61 Hours, a Jack Reacher novel

This was a great audio book, and would highly recommend it to anyone. The writing is gripping, and I kept finding myself trying to find reasons to stop what I was doing and keep going with the story. The reader’s voice is fantastic, and he reads it as if he’s telling the story, not just reading it off the page — true performance art.

The overall story line may be familiar to people since Jack Reacher movies have come out starring Tom Cruise, but here’s a quick synopsis. Reacher is a retired Army MP who is big and imposing, and he travels around the country as a nomad; it’s not fully clear why or where he’s going, but he catches a ride in South Dakota on a touring bus, which subsequently breaks down in Bolton. He gets to know the deputy sheriff, and learns a federal prison was recently built nearby, creating lots of jobs and fueling a local boom. With that has come some criminal activity, of course, which is Reacher’s specialty. He helps the investigations and uncovers a major drug trafficking effort, and (to avoid spoilers) culminates with a conflict with a prominent drug dealer. It’s a fairly long story, 13 hours on audio book, but is certainly a page-turner.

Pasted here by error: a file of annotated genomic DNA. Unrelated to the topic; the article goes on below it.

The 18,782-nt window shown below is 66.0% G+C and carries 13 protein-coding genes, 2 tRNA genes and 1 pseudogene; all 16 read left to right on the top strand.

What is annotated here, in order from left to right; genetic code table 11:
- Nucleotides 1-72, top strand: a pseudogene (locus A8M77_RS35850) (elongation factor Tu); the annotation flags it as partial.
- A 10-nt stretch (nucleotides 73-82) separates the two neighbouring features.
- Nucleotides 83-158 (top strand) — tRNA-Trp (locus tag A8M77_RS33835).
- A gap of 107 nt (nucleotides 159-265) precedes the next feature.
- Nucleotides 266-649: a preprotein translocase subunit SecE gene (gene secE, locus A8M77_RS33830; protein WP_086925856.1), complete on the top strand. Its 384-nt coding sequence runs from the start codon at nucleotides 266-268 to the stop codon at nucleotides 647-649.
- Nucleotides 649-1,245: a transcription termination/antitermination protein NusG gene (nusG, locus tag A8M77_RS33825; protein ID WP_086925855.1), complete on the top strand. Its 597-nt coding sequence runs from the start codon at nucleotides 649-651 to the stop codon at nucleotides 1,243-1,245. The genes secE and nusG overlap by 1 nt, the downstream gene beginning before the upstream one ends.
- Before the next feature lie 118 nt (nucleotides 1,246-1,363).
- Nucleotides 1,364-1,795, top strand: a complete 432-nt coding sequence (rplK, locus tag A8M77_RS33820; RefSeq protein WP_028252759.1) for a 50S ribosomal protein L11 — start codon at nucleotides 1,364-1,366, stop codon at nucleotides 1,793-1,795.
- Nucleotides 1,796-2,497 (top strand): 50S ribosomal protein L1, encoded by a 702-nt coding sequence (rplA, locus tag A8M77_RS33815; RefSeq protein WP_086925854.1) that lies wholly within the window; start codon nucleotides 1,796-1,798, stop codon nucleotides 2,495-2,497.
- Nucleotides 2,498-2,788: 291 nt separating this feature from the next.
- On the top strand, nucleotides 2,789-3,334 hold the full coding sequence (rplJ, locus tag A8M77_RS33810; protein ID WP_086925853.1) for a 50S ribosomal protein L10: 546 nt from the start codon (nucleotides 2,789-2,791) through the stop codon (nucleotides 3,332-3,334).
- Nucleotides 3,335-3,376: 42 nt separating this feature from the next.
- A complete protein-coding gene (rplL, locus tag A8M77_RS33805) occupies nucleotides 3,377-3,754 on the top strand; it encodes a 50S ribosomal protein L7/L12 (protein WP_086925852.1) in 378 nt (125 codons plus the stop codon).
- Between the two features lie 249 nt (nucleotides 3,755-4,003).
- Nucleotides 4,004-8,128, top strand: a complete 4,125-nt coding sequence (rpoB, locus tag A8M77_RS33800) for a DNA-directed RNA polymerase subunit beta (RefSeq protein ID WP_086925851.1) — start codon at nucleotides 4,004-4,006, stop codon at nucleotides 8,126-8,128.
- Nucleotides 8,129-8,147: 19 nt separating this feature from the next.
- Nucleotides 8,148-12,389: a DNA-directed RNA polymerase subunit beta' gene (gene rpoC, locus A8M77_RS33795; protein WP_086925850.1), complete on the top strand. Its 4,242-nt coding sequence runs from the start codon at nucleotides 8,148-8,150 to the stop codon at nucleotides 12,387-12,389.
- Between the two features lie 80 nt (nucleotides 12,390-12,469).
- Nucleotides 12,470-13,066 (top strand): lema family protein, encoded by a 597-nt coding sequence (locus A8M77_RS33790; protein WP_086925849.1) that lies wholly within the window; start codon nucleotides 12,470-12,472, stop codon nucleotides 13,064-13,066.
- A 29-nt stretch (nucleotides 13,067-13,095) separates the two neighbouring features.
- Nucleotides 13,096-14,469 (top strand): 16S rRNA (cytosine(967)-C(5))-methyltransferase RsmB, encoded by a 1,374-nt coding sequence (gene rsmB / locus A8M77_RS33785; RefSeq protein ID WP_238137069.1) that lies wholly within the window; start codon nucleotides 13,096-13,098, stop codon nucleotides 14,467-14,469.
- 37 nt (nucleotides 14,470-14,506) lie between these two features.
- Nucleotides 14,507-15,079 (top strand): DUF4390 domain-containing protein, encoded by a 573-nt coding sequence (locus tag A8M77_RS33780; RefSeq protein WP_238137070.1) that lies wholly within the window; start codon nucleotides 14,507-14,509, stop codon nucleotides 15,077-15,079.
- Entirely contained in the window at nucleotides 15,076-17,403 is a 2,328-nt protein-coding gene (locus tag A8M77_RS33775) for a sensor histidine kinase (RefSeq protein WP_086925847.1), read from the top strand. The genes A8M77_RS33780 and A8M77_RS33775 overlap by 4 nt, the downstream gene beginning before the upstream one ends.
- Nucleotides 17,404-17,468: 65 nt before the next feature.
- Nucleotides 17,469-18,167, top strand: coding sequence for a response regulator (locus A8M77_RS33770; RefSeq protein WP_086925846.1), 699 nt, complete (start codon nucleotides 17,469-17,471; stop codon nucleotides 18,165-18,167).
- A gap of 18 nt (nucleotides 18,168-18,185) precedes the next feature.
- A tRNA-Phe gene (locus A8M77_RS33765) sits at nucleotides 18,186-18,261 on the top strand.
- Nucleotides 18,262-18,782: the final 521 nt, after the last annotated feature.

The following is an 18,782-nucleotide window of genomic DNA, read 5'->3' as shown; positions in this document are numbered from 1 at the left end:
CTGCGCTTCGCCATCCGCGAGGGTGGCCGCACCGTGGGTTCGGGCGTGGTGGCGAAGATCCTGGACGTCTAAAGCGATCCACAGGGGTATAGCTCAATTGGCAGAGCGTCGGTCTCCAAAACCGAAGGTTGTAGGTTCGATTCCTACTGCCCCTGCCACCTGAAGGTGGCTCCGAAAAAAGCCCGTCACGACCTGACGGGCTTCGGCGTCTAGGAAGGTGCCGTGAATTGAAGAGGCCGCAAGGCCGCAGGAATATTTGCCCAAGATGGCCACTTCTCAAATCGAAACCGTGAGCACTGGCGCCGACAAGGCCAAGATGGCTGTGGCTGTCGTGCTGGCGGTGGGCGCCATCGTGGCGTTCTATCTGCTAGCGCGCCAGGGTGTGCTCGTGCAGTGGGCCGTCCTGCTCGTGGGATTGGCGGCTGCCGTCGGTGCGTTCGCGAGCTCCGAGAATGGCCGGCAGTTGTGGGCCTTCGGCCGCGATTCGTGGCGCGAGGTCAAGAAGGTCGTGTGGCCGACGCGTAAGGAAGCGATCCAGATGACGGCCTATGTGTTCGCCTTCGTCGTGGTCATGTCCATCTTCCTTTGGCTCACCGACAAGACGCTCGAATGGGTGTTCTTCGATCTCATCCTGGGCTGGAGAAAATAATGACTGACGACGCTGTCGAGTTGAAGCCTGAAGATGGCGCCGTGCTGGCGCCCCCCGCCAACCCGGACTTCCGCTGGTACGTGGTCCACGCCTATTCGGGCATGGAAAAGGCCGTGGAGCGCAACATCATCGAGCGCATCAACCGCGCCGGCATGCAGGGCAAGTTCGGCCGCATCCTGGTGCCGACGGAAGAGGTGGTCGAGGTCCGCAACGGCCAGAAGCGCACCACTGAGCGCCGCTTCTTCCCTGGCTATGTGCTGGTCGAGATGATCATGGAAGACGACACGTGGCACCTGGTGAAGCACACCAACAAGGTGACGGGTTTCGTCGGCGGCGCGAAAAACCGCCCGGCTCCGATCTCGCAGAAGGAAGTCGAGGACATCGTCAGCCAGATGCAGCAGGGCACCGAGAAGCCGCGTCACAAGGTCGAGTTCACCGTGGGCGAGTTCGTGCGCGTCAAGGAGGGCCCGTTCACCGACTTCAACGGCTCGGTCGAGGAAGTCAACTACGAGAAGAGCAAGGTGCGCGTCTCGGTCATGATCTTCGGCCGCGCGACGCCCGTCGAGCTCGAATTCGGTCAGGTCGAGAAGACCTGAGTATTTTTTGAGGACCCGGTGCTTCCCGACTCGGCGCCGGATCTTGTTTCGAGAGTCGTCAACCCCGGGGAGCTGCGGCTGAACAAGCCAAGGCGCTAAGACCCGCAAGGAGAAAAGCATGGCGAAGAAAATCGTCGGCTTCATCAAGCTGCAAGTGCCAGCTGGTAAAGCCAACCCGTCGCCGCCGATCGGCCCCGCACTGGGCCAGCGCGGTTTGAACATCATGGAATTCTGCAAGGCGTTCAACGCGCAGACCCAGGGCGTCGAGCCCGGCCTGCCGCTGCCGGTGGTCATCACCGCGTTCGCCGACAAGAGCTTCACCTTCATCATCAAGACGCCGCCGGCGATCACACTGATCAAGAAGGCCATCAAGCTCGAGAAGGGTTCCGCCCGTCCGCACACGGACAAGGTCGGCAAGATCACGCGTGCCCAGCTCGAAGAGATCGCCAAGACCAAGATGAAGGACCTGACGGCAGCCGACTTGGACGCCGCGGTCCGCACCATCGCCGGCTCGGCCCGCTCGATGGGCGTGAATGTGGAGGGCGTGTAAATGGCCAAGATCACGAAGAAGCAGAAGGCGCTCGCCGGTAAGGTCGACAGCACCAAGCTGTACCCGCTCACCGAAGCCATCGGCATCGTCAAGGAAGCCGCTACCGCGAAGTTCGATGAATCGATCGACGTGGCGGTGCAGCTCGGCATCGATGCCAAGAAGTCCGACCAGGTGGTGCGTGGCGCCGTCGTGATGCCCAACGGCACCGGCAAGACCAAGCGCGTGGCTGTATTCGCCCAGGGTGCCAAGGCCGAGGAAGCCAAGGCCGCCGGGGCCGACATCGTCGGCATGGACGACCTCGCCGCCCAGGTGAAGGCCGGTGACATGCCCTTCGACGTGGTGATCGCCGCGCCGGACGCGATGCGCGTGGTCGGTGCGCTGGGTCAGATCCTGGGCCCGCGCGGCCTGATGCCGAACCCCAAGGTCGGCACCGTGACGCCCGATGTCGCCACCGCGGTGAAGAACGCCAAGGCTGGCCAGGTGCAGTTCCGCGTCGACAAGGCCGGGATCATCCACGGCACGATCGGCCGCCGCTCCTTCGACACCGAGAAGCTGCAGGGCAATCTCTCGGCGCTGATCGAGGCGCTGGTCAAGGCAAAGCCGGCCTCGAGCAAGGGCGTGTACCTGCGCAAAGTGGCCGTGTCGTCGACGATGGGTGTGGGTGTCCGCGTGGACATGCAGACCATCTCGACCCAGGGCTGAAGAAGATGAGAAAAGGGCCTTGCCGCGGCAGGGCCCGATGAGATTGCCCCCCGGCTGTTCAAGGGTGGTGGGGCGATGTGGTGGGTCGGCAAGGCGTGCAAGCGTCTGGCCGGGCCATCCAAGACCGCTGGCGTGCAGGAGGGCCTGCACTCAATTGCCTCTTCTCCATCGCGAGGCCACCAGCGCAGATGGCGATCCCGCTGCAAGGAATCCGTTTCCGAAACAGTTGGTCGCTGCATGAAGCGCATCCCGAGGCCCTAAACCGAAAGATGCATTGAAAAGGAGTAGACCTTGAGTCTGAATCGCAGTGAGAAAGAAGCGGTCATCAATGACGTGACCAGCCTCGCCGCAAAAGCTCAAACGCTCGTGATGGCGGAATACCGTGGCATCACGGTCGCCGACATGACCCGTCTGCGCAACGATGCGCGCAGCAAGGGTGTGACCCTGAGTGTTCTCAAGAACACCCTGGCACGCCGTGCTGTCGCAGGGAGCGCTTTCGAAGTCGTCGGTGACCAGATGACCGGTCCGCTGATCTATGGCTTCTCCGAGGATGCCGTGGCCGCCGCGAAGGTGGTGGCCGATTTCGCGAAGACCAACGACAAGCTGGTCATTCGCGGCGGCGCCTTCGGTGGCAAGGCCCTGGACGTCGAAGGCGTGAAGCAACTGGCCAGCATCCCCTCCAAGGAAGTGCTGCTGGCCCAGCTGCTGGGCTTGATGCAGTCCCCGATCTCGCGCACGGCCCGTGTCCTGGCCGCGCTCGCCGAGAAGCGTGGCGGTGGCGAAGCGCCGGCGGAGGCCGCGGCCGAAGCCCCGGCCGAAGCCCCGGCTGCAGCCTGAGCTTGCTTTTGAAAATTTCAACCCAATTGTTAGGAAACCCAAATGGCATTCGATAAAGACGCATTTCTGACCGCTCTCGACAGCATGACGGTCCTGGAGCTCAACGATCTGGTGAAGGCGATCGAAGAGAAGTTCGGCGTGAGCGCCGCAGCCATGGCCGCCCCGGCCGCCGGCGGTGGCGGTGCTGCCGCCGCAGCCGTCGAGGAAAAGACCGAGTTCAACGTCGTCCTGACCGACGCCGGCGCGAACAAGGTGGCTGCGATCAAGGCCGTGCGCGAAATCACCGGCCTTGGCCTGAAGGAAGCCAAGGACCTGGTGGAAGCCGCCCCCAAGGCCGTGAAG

The book was a great read, and has excellent suspense, action, and intrigue. Child writes wonderfully, and the voice actor is supremely talented. The big takeaways from me were less content than context: I enjoy great writing, clear details bring a story to life, great characters bring a part of us with them, and fiction can be a really fun medium. There are no prominent life lessons here, other than to be big and strong and fearless, though the morality that Reacher brings along with him poses an occasional “what is right?” type of question. It was engaging enough to want to read/hear the next one in the series, though I’m going to have to stop after that to renew my pursuit of enjoying books across the spectrum. For long trips or a regular commute, this book would be a powerful companion.